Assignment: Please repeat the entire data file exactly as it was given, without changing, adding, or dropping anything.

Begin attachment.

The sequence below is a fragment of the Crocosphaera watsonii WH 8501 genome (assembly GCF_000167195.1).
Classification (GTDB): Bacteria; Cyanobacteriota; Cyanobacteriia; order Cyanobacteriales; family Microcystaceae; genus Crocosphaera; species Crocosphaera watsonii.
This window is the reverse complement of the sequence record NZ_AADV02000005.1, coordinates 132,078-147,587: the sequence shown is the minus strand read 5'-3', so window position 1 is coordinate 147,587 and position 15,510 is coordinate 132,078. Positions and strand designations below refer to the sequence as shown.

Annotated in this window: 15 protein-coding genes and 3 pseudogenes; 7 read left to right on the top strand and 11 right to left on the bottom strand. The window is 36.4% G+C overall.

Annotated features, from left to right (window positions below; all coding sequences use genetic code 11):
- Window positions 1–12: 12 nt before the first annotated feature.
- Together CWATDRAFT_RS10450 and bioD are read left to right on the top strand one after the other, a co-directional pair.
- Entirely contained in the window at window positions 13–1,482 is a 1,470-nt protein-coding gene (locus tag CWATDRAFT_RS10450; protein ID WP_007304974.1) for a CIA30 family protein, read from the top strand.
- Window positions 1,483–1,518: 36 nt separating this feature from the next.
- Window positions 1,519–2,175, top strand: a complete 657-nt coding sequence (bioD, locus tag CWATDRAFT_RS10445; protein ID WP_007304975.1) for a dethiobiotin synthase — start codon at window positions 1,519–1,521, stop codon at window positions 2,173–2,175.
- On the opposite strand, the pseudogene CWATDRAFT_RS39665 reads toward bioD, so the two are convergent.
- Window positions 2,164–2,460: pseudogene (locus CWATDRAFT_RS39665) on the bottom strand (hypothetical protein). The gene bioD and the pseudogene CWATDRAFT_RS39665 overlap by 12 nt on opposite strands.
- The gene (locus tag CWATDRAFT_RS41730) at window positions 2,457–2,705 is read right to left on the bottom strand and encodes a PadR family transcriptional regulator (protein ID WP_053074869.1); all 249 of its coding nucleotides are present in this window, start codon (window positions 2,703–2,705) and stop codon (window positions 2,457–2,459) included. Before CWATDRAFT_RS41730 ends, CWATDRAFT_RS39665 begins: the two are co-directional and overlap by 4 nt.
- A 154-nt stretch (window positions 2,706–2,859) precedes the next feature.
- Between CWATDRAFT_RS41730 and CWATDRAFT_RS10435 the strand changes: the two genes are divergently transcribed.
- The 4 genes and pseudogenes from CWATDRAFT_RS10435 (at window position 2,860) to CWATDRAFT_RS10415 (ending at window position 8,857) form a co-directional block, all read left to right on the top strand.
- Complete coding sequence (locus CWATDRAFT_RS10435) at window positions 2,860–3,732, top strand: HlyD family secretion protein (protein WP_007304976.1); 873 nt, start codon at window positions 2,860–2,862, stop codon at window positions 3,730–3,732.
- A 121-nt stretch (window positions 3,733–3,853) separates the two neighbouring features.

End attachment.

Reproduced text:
The sequence below is a fragment of the Crocosphaera watsonii WH 8501 genome (assembly GCF_000167195.1).
Classification (GTDB): Bacteria; Cyanobacteriota; Cyanobacteriia; order Cyanobacteriales; family Microcystaceae; genus Crocosphaera; species Crocosphaera watsonii.
This window is the reverse complement of the sequence record NZ_AADV02000005.1, coordinates 132,078-147,587: the sequence shown is the minus strand read 5'-3', so window position 1 is coordinate 147,587 and position 15,510 is coordinate 132,078. Positions and strand designations below refer to the sequence as shown.

Annotated in this window: 15 protein-coding genes and 3 pseudogenes; 7 read left to right on the top strand and 11 right to left on the bottom strand. The window is 36.4% G+C overall.

Annotated features, from left to right (window positions below; all coding sequences use genetic code 11):
- Window positions 1–12: 12 nt before the first annotated feature.
- Together CWATDRAFT_RS10450 and bioD are read left to right on the top strand one after the other, a co-directional pair.
- Entirely contained in the window at window positions 13–1,482 is a 1,470-nt protein-coding gene (locus tag CWATDRAFT_RS10450; protein ID WP_007304974.1) for a CIA30 family protein, read from the top strand.
- Window positions 1,483–1,518: 36 nt separating this feature from the next.
- Window positions 1,519–2,175, top strand: a complete 657-nt coding sequence (bioD, locus tag CWATDRAFT_RS10445; protein ID WP_007304975.1) for a dethiobiotin synthase — start codon at window positions 1,519–1,521, stop codon at window positions 2,173–2,175.
- On the opposite strand, the pseudogene CWATDRAFT_RS39665 reads toward bioD, so the two are convergent.
- Window positions 2,164–2,460: pseudogene (locus CWATDRAFT_RS39665) on the bottom strand (hypothetical protein). The gene bioD and the pseudogene CWATDRAFT_RS39665 overlap by 12 nt on opposite strands.
- The gene (locus tag CWATDRAFT_RS41730) at window positions 2,457–2,705 is read right to left on the bottom strand and encodes a PadR family transcriptional regulator (protein ID WP_053074869.1); all 249 of its coding nucleotides are present in this window, start codon (window positions 2,703–2,705) and stop codon (window positions 2,457–2,459) included. Before CWATDRAFT_RS41730 ends, CWATDRAFT_RS39665 begins: the two are co-directional and overlap by 4 nt.
- A 154-nt stretch (window positions 2,706–2,859) precedes the next feature.
- Between CWATDRAFT_RS41730 and CWATDRAFT_RS10435 the strand changes: the two genes are divergently transcribed.
- The 4 genes and pseudogenes from CWATDRAFT_RS10435 (at window position 2,860) to CWATDRAFT_RS10415 (ending at window position 8,857) form a co-directional block, all read left to right on the top strand.
- Complete coding sequence (locus CWATDRAFT_RS10435) at window positions 2,860–3,732, top strand: HlyD family secretion protein (protein WP_007304976.1); 873 nt, start codon at window positions 2,860–2,862, stop codon at window positions 3,730–3,732.
- A 121-nt stretch (window positions 3,733–3,853) separates the two neighbouring features.